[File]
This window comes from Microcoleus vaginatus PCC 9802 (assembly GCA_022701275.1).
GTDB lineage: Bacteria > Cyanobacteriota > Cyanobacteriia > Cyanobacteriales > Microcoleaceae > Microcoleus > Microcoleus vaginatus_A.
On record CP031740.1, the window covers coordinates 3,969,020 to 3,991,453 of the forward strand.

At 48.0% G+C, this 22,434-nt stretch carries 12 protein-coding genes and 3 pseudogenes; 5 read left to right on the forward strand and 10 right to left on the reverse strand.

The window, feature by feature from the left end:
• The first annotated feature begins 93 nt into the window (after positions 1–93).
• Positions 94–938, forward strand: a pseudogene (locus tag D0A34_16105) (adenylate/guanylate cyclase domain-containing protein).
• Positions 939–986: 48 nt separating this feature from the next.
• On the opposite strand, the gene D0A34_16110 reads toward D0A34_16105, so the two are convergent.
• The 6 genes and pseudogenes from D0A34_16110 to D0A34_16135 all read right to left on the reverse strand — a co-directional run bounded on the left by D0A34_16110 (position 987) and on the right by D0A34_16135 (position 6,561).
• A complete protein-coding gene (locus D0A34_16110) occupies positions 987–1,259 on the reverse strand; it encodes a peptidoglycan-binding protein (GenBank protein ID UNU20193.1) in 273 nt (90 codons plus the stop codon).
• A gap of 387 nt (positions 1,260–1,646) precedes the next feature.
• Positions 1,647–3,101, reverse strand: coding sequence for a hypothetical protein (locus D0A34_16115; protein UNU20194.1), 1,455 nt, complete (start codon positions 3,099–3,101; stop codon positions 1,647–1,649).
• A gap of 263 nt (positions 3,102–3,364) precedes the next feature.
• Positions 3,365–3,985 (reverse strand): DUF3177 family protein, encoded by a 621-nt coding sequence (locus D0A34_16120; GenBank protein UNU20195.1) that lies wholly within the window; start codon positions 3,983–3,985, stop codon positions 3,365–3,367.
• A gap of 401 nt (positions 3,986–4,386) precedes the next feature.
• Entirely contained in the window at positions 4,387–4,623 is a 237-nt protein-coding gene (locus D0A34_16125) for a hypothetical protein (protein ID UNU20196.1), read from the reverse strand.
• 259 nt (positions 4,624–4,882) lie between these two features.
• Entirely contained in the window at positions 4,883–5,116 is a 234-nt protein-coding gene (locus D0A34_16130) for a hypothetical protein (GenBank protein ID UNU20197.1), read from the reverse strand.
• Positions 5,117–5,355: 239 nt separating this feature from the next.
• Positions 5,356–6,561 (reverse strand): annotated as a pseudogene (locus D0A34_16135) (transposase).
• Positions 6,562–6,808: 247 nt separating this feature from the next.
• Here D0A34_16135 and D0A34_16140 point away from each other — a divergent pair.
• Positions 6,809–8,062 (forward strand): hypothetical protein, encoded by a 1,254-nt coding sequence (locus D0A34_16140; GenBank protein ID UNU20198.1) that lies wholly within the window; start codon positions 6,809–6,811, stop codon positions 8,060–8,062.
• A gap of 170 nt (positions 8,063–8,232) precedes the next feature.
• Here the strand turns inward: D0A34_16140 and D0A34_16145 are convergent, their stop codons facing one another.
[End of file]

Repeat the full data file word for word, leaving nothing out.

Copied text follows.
This window comes from Microcoleus vaginatus PCC 9802 (assembly GCA_022701275.1).
GTDB lineage: Bacteria > Cyanobacteriota > Cyanobacteriia > Cyanobacteriales > Microcoleaceae > Microcoleus > Microcoleus vaginatus_A.
On record CP031740.1, the window covers coordinates 3,969,020 to 3,991,453 of the forward strand.

At 48.0% G+C, this 22,434-nt stretch carries 12 protein-coding genes and 3 pseudogenes; 5 read left to right on the forward strand and 10 right to left on the reverse strand.

The window, feature by feature from the left end:
• The first annotated feature begins 93 nt into the window (after positions 1–93).
• Positions 94–938, forward strand: a pseudogene (locus tag D0A34_16105) (adenylate/guanylate cyclase domain-containing protein).
• Positions 939–986: 48 nt separating this feature from the next.
• On the opposite strand, the gene D0A34_16110 reads toward D0A34_16105, so the two are convergent.
• The 6 genes and pseudogenes from D0A34_16110 to D0A34_16135 all read right to left on the reverse strand — a co-directional run bounded on the left by D0A34_16110 (position 987) and on the right by D0A34_16135 (position 6,561).
• A complete protein-coding gene (locus D0A34_16110) occupies positions 987–1,259 on the reverse strand; it encodes a peptidoglycan-binding protein (GenBank protein ID UNU20193.1) in 273 nt (90 codons plus the stop codon).
• A gap of 387 nt (positions 1,260–1,646) precedes the next feature.
• Positions 1,647–3,101, reverse strand: coding sequence for a hypothetical protein (locus D0A34_16115; protein UNU20194.1), 1,455 nt, complete (start codon positions 3,099–3,101; stop codon positions 1,647–1,649).
• A gap of 263 nt (positions 3,102–3,364) precedes the next feature.
• Positions 3,365–3,985 (reverse strand): DUF3177 family protein, encoded by a 621-nt coding sequence (locus D0A34_16120; GenBank protein UNU20195.1) that lies wholly within the window; start codon positions 3,983–3,985, stop codon positions 3,365–3,367.
• A gap of 401 nt (positions 3,986–4,386) precedes the next feature.
• Entirely contained in the window at positions 4,387–4,623 is a 237-nt protein-coding gene (locus D0A34_16125) for a hypothetical protein (protein ID UNU20196.1), read from the reverse strand.
• 259 nt (positions 4,624–4,882) lie between these two features.
• Entirely contained in the window at positions 4,883–5,116 is a 234-nt protein-coding gene (locus D0A34_16130) for a hypothetical protein (GenBank protein ID UNU20197.1), read from the reverse strand.
• Positions 5,117–5,355: 239 nt separating this feature from the next.
• Positions 5,356–6,561 (reverse strand): annotated as a pseudogene (locus D0A34_16135) (transposase).
• Positions 6,562–6,808: 247 nt separating this feature from the next.
• Here D0A34_16135 and D0A34_16140 point away from each other — a divergent pair.
• Positions 6,809–8,062 (forward strand): hypothetical protein, encoded by a 1,254-nt coding sequence (locus D0A34_16140; GenBank protein ID UNU20198.1) that lies wholly within the window; start codon positions 6,809–6,811, stop codon positions 8,060–8,062.
• A gap of 170 nt (positions 8,063–8,232) precedes the next feature.
• Here the strand turns inward: D0A34_16140 and D0A34_16145 are convergent, their stop codons facing one another.